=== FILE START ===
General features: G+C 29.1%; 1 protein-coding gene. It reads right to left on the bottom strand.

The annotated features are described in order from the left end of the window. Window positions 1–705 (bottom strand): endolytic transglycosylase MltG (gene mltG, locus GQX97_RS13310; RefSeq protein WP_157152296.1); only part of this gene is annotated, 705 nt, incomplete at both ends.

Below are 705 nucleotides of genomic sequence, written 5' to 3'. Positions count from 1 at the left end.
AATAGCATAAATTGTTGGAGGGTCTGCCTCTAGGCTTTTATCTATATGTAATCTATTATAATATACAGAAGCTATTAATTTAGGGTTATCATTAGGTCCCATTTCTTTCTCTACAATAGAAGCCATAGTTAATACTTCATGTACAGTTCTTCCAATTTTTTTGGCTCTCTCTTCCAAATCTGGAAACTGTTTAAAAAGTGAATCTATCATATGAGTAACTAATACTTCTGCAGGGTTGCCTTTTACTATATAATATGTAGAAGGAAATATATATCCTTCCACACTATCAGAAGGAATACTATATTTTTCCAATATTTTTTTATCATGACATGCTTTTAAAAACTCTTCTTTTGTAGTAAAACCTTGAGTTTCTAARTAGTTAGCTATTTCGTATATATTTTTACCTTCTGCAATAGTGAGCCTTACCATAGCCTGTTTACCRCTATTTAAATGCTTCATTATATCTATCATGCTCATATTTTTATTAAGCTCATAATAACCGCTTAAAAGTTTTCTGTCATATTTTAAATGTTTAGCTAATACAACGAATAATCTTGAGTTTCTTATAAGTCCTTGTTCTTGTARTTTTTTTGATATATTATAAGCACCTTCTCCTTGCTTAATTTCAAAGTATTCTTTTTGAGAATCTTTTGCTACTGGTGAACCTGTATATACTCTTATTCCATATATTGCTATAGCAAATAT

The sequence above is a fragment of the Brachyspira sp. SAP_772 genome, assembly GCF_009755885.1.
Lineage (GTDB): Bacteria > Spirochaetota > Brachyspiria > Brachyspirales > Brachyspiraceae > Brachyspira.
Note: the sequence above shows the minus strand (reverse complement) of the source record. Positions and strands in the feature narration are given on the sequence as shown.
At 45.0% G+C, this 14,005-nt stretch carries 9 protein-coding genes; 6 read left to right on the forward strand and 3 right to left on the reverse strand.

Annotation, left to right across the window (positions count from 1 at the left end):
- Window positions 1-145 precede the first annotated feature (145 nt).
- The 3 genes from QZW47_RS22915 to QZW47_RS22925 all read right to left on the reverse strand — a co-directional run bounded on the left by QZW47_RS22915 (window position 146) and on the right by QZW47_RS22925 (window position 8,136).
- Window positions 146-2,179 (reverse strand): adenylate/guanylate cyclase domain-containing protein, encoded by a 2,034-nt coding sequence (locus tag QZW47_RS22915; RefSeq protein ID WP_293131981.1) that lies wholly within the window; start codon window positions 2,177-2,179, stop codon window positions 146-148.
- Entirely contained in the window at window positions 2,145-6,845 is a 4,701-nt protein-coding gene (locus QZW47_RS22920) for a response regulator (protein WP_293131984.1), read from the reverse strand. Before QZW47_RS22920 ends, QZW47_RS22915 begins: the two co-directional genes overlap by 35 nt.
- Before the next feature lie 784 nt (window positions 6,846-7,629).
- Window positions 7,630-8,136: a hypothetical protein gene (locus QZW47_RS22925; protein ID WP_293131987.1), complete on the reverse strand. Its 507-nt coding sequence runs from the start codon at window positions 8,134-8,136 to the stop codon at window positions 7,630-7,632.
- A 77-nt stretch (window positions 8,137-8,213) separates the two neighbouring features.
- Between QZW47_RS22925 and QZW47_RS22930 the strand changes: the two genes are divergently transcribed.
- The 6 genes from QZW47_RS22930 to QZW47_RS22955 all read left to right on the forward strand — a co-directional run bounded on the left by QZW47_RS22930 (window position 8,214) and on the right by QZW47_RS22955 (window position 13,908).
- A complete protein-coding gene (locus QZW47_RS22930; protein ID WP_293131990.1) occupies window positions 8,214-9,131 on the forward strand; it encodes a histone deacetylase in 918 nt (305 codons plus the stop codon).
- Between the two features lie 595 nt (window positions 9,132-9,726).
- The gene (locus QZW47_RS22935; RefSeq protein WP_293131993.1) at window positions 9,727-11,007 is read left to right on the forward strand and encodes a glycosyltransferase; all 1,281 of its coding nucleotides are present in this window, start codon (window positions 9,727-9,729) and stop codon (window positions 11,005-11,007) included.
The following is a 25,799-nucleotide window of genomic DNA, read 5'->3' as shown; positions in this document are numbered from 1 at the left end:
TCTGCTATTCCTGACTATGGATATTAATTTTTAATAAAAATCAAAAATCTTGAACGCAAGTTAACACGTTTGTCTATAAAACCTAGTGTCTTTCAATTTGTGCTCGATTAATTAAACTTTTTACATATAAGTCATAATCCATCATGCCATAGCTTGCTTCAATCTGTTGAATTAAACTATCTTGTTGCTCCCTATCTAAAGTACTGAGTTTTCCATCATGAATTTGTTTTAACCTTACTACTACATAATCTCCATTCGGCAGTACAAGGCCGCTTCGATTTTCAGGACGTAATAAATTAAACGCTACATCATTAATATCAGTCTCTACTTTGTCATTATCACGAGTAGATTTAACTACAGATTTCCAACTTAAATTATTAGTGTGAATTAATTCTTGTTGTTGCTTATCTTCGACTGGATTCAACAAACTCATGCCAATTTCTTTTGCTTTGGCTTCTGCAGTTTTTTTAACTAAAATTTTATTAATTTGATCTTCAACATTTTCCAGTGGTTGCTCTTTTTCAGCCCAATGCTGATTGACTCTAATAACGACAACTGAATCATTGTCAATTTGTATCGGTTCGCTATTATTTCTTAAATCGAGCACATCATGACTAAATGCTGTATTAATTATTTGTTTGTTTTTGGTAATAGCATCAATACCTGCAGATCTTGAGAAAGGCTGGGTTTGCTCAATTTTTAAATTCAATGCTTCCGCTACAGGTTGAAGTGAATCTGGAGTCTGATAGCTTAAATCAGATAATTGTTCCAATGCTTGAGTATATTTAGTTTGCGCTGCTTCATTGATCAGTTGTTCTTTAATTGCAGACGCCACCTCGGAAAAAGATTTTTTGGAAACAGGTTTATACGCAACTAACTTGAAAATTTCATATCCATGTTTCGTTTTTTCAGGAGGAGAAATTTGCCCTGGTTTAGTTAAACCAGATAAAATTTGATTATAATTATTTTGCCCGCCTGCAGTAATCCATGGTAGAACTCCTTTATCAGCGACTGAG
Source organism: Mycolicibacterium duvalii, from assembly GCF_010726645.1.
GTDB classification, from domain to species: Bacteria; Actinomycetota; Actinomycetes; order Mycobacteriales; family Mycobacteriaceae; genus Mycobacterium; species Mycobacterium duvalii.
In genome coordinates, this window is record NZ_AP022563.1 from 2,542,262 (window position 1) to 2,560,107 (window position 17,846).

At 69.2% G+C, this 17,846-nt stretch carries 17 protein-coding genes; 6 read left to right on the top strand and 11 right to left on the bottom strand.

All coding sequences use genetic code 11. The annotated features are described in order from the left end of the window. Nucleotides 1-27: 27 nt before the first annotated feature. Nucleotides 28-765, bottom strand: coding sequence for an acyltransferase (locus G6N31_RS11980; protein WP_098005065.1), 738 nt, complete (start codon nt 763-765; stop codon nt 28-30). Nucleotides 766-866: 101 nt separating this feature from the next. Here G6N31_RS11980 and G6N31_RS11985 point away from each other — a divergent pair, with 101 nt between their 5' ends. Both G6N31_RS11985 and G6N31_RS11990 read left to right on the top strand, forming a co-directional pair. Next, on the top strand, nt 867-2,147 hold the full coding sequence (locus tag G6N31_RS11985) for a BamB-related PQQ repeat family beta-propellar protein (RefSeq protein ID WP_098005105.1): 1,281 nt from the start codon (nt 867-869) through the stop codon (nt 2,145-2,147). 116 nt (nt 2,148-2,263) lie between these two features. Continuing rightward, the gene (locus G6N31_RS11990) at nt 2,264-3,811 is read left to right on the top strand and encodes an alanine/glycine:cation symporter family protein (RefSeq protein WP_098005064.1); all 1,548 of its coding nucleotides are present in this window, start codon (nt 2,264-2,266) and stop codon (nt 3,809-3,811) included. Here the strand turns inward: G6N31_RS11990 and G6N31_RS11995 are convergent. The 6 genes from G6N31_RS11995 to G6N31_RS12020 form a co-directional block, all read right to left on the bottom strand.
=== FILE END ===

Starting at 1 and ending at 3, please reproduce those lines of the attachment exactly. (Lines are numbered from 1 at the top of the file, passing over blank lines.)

General features: G+C 29.1%; 1 protein-coding gene. It reads right to left on the bottom strand.

The annotated features are described in order from the left end of the window. Window positions 1–705 (bottom strand): endolytic transglycosylase MltG (gene mltG, locus GQX97_RS13310; RefSeq protein WP_157152296.1); only part of this gene is annotated, 705 nt, incomplete at both ends.

Below are 705 nucleotides of genomic sequence, written 5' to 3'. Positions count from 1 at the left end.